A report published this week by the technology research and advisory firm Information Services Group (ISG) shows global demand for managed services began to recover in the fourth quarter of 2020.
In that quarter, annual contract value for managed services deals in excess of $5 million reached $7.2 billion. A total of 455 contracts, including five deals that alone added up to $1.7 billion, were signed in the quarter, up 6 percent year-over-year.
This is the first time the MSP segment exceeded the $7 billion since the fourth quarter of 2019, the report noted. Within the managed services segment, the report finds IT outsourcing grew 14 percent to reach $5.7 billion for the quarter, while business process outsourcing (BPO) dropped 27 percent to $1.4 billion.
Managed services, at $26.6 billion, was down 4 percent for the entire year thanks mainly to activity in the fourth quarter. For the year, IT outsourcing was up 2 percent, to a record $21.4 billion, while BPO slid 23 percent to $5.2 billion.
Obviously, ISG is tracking deals across the higher end of the MSP market but the numbers suggest a broad recovery is underway. ISG is forecasting demand for managed services will increase 3 percent in 2021.
Cloud computing has been a double-edged sword
In the fourth quarter, demand for cloud-based services increased 24 percent to a record $8.8 billion. Most of that growth came from infrastructure-as-a-service (IaaS) platforms, which grew 32 percent to reach $6.5 billion. Software-as-a-service (SaaS) rose 5 percent to $2.3 billion.
The challenge many MSPs face is that demand for managing on-premises IT infrastructure is declining faster than they can land new cloud contracts to replace that revenue. ISG president Steve Hall noted that issue was exacerbated by the COVID-19 pandemic which made it difficult for MSPs to land new business. In addition to businesses that downsized during the economic downturn brought on by the pandemic, Hall noted it’s difficult to earn the trust of a new customer over a video conference call.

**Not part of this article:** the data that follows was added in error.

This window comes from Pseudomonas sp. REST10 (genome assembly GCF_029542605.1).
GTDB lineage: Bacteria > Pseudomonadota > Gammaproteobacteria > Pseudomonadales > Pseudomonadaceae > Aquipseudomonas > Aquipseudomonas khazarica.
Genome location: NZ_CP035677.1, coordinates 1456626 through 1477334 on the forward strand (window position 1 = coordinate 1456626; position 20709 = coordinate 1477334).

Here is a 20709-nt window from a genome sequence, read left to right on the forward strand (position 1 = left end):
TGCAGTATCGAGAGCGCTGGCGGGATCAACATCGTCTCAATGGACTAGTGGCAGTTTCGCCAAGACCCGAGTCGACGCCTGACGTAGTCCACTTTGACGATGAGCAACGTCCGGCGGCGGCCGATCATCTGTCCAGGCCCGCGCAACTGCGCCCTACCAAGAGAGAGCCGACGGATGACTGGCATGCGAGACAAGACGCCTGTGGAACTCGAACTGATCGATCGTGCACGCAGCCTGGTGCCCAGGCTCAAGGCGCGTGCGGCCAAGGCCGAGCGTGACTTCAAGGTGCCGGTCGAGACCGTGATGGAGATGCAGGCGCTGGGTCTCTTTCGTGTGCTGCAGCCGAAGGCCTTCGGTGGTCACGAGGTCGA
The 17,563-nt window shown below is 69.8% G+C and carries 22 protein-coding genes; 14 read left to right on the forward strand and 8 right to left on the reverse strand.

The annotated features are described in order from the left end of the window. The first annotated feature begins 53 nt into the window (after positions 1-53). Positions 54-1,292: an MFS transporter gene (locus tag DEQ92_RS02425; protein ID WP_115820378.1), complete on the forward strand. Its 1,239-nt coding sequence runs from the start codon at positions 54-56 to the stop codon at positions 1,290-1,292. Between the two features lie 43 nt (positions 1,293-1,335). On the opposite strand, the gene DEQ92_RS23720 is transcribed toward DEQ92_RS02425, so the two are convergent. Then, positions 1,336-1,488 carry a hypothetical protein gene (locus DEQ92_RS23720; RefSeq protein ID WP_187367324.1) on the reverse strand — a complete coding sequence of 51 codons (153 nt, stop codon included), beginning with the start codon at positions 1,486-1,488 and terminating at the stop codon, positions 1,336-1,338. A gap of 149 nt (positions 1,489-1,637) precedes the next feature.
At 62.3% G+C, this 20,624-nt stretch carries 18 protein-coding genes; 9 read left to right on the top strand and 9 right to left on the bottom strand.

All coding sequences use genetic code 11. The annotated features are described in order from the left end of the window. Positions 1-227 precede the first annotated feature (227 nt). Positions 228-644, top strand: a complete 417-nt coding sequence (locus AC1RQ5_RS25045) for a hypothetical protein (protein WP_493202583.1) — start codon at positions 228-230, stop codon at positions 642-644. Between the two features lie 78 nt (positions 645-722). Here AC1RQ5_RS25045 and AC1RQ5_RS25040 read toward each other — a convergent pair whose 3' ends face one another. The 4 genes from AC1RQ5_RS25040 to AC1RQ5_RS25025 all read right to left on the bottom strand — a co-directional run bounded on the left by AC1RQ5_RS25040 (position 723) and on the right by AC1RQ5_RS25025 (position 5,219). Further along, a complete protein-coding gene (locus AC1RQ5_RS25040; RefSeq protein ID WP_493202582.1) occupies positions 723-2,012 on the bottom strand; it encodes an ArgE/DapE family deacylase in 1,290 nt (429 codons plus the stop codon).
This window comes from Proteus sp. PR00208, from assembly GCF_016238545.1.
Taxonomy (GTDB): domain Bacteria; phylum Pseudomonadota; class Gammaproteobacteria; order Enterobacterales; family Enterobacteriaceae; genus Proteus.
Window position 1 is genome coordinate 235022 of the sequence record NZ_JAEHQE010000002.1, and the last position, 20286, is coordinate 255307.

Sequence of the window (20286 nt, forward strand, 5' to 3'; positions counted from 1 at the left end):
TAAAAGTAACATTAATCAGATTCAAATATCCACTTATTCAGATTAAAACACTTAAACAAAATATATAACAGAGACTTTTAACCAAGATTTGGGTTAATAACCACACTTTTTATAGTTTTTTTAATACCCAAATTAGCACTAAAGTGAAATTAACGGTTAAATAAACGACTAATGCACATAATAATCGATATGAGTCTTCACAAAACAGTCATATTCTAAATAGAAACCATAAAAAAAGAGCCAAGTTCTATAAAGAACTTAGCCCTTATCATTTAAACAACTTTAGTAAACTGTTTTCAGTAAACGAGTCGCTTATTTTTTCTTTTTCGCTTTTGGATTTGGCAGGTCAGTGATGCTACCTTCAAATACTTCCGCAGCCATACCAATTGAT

In most cases, MSPs have been weathering the COVID-19 pandemic by focusing on cost cutting initiatives, added Hall.
Looking ahead into 2021
It’s a little too early to forecast with much certainty what 2021 is likely to bring. However, as distribution of COVID-19 vaccines continues to ramp up, the number of MSP salespeople engaging customers directly should increase in the back half of 2021. In the meantime, the fourth quarter seems to indicate that demand for managed services is once again on the upswing.
The real question, of course, is whether or not the overall percentage of IT that is consumed as a managed service will increase into 2022 and beyond. More organizations during these uncertain economic times will at the very least, be revaluating their approach to IT in the months ahead.
Organizations who are revaluating their approach to IT during these uncertain economic times would be wise to consider #ManagedServices from an #MSP.
That should create a unique moment in time when more organizations than ever are simultaneously trying to determine to what degree they should rely on internal versus external expertise, at a time when IT environments themselves are becoming more complex to manage with each passing day.
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